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Document Type

Grand Teton National Park Report

First Page

93

Last Page

97

Abstract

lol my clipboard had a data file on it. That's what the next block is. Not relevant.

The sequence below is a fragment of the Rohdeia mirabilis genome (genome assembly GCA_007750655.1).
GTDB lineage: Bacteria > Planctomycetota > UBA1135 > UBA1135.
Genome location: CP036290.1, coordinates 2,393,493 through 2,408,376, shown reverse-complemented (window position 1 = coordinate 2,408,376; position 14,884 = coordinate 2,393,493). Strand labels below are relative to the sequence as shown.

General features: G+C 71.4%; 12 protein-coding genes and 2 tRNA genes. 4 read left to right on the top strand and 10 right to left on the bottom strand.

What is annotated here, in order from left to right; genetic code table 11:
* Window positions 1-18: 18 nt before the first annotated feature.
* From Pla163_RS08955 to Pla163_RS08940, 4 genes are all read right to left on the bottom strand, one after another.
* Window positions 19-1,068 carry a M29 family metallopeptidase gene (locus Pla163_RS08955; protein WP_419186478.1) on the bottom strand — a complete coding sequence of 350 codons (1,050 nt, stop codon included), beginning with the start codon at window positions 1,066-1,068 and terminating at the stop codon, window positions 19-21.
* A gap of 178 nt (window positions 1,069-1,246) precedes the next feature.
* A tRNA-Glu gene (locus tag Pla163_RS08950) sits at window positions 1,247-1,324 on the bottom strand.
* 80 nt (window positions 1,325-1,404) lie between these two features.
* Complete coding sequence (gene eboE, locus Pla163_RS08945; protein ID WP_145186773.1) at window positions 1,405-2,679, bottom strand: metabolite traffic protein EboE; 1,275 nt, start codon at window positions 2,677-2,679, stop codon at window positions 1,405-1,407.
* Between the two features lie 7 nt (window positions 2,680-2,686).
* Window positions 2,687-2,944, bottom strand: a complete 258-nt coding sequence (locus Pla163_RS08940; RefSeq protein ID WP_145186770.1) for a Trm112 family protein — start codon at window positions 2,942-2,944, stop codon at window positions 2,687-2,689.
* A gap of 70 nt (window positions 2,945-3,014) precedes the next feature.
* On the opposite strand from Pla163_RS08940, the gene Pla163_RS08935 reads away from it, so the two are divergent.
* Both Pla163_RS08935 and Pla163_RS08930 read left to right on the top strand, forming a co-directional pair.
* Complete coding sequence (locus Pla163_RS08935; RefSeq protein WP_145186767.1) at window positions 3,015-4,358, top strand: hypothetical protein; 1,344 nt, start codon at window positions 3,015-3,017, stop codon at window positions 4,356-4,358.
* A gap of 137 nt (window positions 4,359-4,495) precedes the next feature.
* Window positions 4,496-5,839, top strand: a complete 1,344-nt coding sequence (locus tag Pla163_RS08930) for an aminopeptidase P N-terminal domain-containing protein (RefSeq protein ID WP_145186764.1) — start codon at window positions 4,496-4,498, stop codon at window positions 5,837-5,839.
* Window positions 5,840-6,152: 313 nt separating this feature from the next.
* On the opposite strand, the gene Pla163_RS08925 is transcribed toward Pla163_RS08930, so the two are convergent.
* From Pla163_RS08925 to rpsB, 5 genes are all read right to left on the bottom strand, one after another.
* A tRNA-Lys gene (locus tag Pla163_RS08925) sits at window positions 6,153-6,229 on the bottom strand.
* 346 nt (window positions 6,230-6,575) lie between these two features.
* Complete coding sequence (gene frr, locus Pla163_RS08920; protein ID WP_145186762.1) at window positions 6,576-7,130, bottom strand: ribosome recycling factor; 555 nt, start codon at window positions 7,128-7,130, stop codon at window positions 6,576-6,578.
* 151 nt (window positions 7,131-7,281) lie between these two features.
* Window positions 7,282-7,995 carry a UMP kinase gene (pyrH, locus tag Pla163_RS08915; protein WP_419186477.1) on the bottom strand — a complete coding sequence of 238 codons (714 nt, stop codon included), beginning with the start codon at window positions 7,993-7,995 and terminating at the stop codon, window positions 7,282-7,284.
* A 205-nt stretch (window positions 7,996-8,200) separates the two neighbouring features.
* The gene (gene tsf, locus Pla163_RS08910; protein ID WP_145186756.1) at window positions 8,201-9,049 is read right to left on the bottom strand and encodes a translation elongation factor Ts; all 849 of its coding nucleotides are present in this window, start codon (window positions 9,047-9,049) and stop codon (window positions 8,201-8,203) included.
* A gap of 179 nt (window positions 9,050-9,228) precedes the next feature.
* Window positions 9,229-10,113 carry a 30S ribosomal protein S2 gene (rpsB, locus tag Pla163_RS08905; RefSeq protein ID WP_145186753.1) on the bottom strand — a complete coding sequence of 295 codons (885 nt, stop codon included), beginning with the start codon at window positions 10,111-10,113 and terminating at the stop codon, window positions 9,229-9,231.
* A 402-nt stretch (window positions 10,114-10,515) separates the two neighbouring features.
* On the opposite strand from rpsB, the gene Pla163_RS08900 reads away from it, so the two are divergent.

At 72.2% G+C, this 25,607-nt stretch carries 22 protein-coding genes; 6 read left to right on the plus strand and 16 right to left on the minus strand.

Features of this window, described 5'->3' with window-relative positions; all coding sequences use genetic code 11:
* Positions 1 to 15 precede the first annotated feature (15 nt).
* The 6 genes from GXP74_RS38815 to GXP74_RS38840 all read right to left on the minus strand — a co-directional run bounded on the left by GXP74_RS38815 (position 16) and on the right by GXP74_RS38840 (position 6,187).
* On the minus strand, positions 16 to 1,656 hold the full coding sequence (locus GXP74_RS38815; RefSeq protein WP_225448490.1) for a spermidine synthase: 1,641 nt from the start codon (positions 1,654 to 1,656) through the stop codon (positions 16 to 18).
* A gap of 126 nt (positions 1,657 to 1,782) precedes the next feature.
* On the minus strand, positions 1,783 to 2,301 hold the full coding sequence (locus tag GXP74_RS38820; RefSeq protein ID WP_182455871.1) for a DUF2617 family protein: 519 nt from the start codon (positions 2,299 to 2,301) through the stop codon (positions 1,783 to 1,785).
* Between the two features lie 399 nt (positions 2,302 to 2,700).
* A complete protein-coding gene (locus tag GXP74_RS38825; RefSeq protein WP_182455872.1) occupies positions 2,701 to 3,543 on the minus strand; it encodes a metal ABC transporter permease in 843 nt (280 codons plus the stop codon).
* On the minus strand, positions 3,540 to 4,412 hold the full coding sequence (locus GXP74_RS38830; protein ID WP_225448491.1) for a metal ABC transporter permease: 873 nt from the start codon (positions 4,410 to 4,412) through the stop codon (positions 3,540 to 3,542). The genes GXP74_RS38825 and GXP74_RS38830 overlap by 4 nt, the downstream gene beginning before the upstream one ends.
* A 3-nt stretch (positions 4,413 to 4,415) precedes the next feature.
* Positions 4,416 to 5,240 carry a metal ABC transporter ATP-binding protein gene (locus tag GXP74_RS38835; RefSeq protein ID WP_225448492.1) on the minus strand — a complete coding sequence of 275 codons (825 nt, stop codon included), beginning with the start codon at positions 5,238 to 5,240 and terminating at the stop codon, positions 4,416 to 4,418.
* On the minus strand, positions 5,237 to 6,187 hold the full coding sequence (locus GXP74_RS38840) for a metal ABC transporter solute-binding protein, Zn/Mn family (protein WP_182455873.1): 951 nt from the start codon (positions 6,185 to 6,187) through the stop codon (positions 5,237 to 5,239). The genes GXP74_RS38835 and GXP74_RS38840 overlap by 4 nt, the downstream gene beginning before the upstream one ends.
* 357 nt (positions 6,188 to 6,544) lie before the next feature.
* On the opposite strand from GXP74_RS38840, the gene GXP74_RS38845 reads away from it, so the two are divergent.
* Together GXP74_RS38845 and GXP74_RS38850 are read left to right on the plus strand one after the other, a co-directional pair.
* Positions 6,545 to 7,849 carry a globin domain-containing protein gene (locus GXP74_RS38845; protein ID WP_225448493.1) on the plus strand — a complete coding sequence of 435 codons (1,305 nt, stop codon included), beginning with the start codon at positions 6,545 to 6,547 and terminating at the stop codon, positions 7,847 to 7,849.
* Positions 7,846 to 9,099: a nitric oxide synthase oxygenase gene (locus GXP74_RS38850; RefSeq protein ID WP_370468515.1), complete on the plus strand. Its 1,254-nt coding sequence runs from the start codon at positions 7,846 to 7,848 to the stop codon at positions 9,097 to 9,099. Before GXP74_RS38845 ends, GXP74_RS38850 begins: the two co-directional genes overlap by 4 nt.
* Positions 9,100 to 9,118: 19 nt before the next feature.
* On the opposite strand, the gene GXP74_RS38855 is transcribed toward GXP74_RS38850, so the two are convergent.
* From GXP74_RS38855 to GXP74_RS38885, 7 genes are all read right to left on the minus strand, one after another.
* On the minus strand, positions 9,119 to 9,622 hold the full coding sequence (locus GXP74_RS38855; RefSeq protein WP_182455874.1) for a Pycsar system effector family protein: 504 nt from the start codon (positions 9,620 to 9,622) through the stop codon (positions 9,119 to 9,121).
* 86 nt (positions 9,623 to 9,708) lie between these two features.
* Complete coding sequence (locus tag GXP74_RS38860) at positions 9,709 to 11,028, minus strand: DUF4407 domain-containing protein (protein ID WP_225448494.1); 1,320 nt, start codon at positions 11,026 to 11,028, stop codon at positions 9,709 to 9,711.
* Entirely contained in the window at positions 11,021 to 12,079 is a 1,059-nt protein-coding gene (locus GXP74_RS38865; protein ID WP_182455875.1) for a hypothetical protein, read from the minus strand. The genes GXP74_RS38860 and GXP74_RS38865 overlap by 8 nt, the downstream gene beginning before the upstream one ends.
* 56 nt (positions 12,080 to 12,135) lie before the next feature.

Streams are important landscape features because they provide an avenue for nitrogen loss from a watershed to downstream ecosystems and eventually the ocean; however, in-stream processes can control nutrient transport and export (e.g. Burns 1998). Nitrogen is an important element because it limits rates of primary production in many terrestrial and aquatic ecosystems. Alteration of the forms, timing, and concentration of nutrients is a central property of lotic systems (Fisher et al. 1998). Understanding controls on both transport and retention are central to predicting how streams influence nutrient loss from watersheds (Hedin et al. 1995, Likens and Bormann 1995, Burns 1998) and nutrient loading to downstream ecosystems (Howarth et al. 1996). With increased global nutrient loading from atmospheric sources and fertilizers, streams may play an important role in the retention, transformation and export of nutrients from the upland landscape. We know little about what controls nutrient uptake and transport in streams. There are many studies that show effects of hydrologic, biologic, and geomorphic influences on nutrient transport, but rarely have all aspects been considered in the same study. One potentially important geomorphic control is transient storage. Transient storage is water that is separated from the main channel flow and therefore, moves downstream more slowly than water in the main stream channel, which should facilitate nutrient uptake. Transient storage has been suggested to play an important role in nutrient retention in streams from both theoretical (Mulholland and DeAngelis 2000) and empirical perspectives (Valett et al. 1996, Mulholland et al. 1997). Additionally no studies have linked whole stream measures of metabolism with stream nutrient uptake, though we expect that greater C fixation or respiration will cause higher demand for nutrients. The objective of our study was to relate nutrient uptake with geomorphic and whole stream metabolism in 8 streams in Grand Teton National Park.

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